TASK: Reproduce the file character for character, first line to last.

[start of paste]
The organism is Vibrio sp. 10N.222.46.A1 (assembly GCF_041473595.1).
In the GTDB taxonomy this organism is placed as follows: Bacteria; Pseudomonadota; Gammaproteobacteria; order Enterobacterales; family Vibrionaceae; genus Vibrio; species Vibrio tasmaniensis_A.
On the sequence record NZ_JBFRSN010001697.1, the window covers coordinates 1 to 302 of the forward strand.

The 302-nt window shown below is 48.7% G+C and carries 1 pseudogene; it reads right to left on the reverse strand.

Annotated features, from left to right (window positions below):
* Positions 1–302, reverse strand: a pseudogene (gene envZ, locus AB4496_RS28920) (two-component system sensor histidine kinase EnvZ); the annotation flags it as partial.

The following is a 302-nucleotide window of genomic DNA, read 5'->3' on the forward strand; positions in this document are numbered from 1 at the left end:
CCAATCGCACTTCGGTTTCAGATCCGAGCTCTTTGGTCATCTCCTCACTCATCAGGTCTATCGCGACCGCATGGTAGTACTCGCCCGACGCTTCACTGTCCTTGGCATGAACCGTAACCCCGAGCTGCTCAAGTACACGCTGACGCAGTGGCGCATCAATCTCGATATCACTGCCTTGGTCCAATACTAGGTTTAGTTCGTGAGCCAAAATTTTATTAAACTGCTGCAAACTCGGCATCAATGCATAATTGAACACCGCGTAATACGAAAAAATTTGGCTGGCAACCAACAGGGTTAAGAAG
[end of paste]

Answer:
The organism is Vibrio sp. 10N.222.46.A1 (assembly GCF_041473595.1).
In the GTDB taxonomy this organism is placed as follows: Bacteria; Pseudomonadota; Gammaproteobacteria; order Enterobacterales; family Vibrionaceae; genus Vibrio; species Vibrio tasmaniensis_A.
On the sequence record NZ_JBFRSN010001697.1, the window covers coordinates 1 to 302 of the forward strand.

The 302-nt window shown below is 48.7% G+C and carries 1 pseudogene; it reads right to left on the reverse strand.

Annotated features, from left to right (window positions below):
* Positions 1–302, reverse strand: a pseudogene (gene envZ, locus AB4496_RS28920) (two-component system sensor histidine kinase EnvZ); the annotation flags it as partial.

The following is a 302-nucleotide window of genomic DNA, read 5'->3' on the forward strand; positions in this document are numbered from 1 at the left end:
CCAATCGCACTTCGGTTTCAGATCCGAGCTCTTTGGTCATCTCCTCACTCATCAGGTCTATCGCGACCGCATGGTAGTACTCGCCCGACGCTTCACTGTCCTTGGCATGAACCGTAACCCCGAGCTGCTCAAGTACACGCTGACGCAGTGGCGCATCAATCTCGATATCACTGCCTTGGTCCAATACTAGGTTTAGTTCGTGAGCCAAAATTTTATTAAACTGCTGCAAACTCGGCATCAATGCATAATTGAACACCGCGTAATACGAAAAAATTTGGCTGGCAACCAACAGGGTTAAGAAG